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Two big home runs were sweet for O'Leary in '99

It is a treasured part of Red Sox lore, an injured Pedro Martínez coming out of the bullpen and throwing six innings of no-hit ball in Cleveland in the deciding game of the 1999 American League Division Series against the Indians.

But there's another name in the record book as a result of that game, one who barely rates a footnote, even though he did as much, if not more, to assure the Sox of winning that night as Martínez. Maybe that's what happens when you played the same position as Williams, Rice, Yaz, and Manny.

"I remember it like it was yesterday," Troy O'Leary said by phone from Arizona the other day, speaking of the grand slam and three-run home run he hit in Game 5, lifting the Sox to a 12-8 win, his seven RBIs tying a division series record. "To tell you the truth, it was about the best time of my career."

Before both home runs, Indians manager Mike Hargrove ordered Nomar Garciaparra to be walked intentionally to face O'Leary.

"I remember them walking Nomar," said O'Leary, who was called "Yummy" by his teammates because of his love of sweets, "and thinking to myself, 'Don't pay any attention to it.' I didn't want to get into it. I told myself, 'It's part of the game, just make sure you take three good swings.' "

O'Leary needed just one swing, on each at-bat. In the third inning, he drove the first pitch from Indians starter Charles Nagy over the fence in center field, helping the Sox erase a 5-2 deficit. In the seventh, he connected on the first pitch from Paul Shuey, hitting it over the right-field fence to give the Sox an 11-8 lead.

"Same situation," he said of the second homer. "I didn't try to do too much. I thought one was enough. I got lucky. Then Pedro came in and sucked it up for us. I remember him being in the training room two days before, getting a massage, trying to get him ready. It didn't look like he had much left in his arm."

True to his reticent nature, O'Leary wanted little to do with the media after the game.

"People were on the field, trying to interview me, and I just wanted to get back into the clubhouse and celebrate with my boys," he said. "I remember doing a radio interview, and I could hardly talk.

"It was a great experience. I don't like to be in the camera's eye. That day was a special day."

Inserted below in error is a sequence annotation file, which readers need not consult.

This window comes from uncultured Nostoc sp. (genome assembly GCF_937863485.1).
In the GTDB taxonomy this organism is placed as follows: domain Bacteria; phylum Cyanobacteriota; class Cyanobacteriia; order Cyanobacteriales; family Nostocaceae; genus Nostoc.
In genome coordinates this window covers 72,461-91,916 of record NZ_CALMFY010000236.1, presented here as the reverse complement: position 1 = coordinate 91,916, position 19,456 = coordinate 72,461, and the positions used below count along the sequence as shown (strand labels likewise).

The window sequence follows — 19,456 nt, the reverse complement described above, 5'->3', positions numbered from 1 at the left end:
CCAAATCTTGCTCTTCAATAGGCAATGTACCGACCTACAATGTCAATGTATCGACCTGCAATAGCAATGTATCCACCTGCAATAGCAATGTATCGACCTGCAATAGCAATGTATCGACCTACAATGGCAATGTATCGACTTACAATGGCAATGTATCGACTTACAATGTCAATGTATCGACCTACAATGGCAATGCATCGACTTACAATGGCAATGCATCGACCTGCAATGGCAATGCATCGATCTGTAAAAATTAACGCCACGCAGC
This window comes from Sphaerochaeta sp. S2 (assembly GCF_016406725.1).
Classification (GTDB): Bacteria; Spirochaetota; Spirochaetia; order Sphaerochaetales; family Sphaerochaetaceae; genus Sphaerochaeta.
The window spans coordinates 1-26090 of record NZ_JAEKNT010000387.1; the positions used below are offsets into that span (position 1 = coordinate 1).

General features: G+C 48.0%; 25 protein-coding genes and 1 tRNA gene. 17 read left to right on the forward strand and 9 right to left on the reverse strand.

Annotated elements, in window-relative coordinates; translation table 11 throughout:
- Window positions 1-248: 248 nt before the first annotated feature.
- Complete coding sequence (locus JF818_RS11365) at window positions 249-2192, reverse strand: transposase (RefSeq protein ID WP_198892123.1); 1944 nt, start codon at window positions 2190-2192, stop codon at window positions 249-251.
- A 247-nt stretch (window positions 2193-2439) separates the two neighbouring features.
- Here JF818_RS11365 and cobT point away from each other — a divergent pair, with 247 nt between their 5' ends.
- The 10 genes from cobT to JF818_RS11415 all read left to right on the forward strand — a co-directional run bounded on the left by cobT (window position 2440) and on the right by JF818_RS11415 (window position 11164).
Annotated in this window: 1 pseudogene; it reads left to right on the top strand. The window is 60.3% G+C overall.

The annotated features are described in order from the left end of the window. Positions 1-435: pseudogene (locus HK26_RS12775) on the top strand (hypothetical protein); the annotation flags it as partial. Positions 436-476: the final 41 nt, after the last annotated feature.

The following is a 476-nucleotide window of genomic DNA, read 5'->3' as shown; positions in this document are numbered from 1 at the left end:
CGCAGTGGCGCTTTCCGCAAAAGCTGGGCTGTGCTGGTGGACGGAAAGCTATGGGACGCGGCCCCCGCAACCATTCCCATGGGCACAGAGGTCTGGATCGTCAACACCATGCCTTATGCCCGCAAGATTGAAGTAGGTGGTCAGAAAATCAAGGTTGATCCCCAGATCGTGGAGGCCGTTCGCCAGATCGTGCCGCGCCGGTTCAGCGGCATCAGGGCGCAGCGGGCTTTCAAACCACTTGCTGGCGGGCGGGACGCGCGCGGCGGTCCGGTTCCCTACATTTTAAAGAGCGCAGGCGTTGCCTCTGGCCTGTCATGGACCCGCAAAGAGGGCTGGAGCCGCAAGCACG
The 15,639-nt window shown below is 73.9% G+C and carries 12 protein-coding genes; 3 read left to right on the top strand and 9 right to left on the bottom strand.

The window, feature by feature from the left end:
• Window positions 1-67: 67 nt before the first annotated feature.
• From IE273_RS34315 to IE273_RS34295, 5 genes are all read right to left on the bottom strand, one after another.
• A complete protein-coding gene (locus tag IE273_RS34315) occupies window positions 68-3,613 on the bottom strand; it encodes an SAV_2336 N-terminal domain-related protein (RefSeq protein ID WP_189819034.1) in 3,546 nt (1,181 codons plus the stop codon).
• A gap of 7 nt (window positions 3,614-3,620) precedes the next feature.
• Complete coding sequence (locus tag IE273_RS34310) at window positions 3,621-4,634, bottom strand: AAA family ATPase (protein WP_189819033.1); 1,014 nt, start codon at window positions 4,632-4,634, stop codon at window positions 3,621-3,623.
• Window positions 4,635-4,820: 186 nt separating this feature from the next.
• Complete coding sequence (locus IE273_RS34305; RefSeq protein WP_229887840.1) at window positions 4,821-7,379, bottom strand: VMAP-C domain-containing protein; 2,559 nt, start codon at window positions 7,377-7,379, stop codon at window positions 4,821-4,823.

O'Leary represents one of the high points of Dan Duquette's tenure as Sox general manager. Duquette drafted O'Leary out of high school in Cypress, Calif., when he was scouting director with the Brewers, and he was the GM when the Sox claimed O'Leary off waivers from the Brewers in 1995.

"Duke, he's my main guy," O'Leary said. "I don't think I was on the waiver wire for more than five minutes when they took me. That was the best thing that ever happened to me. It changed everything about the way I felt about baseball."

O'Leary went from a frustrated minor leaguer to a key contributor to the Sox team that won a division title, the last to do so until the '07 bunch.

"Kevin Kennedy gave me the initial start," O'Leary said, saluting the Sox manager at the time. "He kept putting me in there. It was a good situation to succeed."

O'Leary hit .308 in 399 at-bats in that first season with the Sox, and drove in 80 or more runs in each of the next three seasons. He had a career year in '99, batting .280 with 28 home runs and 103 RBIs.

But two years later, the Sox elected to dramatically upgrade at the position, Duquette signing Manny Ramírez to an eight-year, $160 million deal, and O'Leary was cut loose in the winter of '01 after seven seasons with the Sox. He caught on with the Expos and eventually wound up with the Cubs, and in 2003, hit a pinch-hit home run off Josh Beckett in a 9-6 Game 7 loss to the Marlins.

In doing so, O'Leary put himself in the company of Ted Williams, at least in one respect. "That was my last at-bat in the big leagues," O'Leary said.

The following year, 2004, he went to Korea to play. "I tried to revive my career," he said. "But I don't think anybody knew that I'd left, to tell you the truth."

He didn't make it through the summer, returning home midway through the season.


"I'm getting out, playing golf and watching my kids grow," said O'Leary, father of 9-year-old Trey and 7-year-old Haylee.

O'Leary said he came back to Boston to play with former teammate John Valentin in Tim Wakefield and Jason Varitek's golf outing, "but it rained that day."

He went to see the Sox play when they came to Arizona in June, but he didn't come to the clubhouse, he said, because he didn't want to bother anyone.

Yes, he said, he's watching the Sox' playoff run this season, hoping for a Diamondbacks-Sox World Series.

"Of course," he said. "I've got to watch my boys."

O'Leary turned 38 in August. How close is he to being in playing shape? He laughed.

"Give me two weeks, man," he said, "and I could hit the ball. I can swing the bat. Running balls down in the outfield? That may be a different story."

Gordon Edes can be reached at

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